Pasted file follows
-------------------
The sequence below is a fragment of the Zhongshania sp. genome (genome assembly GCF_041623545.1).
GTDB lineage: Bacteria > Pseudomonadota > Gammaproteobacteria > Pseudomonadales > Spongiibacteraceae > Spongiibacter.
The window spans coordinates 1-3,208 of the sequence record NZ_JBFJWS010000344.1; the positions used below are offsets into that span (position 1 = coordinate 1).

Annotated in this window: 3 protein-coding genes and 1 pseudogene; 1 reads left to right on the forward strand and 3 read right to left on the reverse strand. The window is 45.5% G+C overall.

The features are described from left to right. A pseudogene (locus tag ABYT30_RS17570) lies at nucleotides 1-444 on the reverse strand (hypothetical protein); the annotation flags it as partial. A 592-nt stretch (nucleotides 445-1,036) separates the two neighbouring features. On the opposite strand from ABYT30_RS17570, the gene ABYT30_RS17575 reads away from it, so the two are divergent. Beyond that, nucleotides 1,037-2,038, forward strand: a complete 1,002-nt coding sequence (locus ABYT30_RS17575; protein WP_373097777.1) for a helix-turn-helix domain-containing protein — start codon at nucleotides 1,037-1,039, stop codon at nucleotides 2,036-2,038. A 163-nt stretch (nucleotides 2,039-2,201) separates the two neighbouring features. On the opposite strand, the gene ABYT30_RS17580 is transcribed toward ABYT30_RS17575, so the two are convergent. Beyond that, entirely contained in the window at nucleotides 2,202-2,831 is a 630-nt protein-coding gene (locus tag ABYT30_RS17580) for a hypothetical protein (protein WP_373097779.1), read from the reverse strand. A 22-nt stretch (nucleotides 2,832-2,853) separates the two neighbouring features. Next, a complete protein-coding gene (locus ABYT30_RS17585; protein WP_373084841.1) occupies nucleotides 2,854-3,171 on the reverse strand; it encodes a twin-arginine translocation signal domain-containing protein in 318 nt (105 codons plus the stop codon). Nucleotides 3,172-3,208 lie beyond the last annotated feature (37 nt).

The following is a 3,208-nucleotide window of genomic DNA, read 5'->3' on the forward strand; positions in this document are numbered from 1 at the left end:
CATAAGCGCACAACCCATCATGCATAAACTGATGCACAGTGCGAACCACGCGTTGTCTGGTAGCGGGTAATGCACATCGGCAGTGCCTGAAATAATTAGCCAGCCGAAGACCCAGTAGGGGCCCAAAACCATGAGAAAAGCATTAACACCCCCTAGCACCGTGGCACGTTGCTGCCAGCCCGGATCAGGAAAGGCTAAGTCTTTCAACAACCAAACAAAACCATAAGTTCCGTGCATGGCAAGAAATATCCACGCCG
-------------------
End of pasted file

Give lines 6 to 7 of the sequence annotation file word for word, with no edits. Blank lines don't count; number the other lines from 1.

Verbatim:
The following is a 3,208-nucleotide window of genomic DNA, read 5'->3' on the forward strand; positions in this document are numbered from 1 at the left end:
CATAAGCGCACAACCCATCATGCATAAACTGATGCACAGTGCGAACCACGCGTTGTCTGGTAGCGGGTAATGCACATCGGCAGTGCCTGAAATAATTAGCCAGCCGAAGACCCAGTAGGGGCCCAAAACCATGAGAAAAGCATTAACACCCCCTAGCACCGTGGCACGTTGCTGCCAGCCCGGATCAGGAAAGGCTAAGTCTTTCAACAACCAAACAAAACCATAAGTTCCGTGCATGGCAAGAAATATCCACGCCG